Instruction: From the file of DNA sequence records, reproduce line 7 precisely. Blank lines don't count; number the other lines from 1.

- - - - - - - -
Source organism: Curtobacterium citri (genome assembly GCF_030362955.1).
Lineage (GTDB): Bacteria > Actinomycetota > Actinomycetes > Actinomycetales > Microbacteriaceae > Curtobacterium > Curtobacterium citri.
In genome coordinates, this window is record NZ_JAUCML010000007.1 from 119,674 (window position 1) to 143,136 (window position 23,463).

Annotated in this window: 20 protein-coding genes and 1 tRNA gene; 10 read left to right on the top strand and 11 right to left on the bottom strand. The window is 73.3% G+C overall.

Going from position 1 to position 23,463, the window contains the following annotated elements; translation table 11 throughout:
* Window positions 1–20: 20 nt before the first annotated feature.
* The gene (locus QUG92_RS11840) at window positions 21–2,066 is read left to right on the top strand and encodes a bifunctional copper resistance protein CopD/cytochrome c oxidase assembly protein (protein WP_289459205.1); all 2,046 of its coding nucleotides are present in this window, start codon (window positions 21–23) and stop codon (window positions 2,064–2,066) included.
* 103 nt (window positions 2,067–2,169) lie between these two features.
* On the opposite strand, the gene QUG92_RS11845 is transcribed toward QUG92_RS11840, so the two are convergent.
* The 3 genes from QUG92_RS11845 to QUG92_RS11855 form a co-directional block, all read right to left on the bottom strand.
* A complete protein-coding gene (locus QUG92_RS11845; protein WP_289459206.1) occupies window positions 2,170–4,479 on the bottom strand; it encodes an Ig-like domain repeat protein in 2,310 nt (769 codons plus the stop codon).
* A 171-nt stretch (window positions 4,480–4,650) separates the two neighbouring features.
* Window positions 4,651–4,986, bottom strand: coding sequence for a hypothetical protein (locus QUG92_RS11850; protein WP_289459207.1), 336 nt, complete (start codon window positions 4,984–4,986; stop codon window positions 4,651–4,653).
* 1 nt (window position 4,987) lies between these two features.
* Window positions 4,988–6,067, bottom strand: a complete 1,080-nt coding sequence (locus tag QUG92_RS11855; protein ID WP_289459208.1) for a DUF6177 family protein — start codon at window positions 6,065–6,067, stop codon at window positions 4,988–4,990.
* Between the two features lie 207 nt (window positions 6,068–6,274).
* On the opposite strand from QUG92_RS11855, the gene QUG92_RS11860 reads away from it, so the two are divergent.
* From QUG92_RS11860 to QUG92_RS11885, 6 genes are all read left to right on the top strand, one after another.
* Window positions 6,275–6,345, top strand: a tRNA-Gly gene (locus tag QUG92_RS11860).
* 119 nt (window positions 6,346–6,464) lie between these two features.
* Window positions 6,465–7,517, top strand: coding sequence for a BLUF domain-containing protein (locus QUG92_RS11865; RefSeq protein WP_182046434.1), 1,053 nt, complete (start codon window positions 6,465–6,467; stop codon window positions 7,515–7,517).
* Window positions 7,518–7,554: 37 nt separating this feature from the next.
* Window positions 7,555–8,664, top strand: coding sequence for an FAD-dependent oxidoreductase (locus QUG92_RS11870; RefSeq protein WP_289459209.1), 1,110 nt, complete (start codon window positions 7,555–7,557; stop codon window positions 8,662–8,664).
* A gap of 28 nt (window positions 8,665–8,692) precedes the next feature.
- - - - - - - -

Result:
* The gene (locus QUG92_RS11840) at window positions 21–2,066 is read left to right on the top strand and encodes a bifunctional copper resistance protein CopD/cytochrome c oxidase assembly protein (protein WP_289459205.1); all 2,046 of its coding nucleotides are present in this window, start codon (window positions 21–23) and stop codon (window positions 2,064–2,066) included.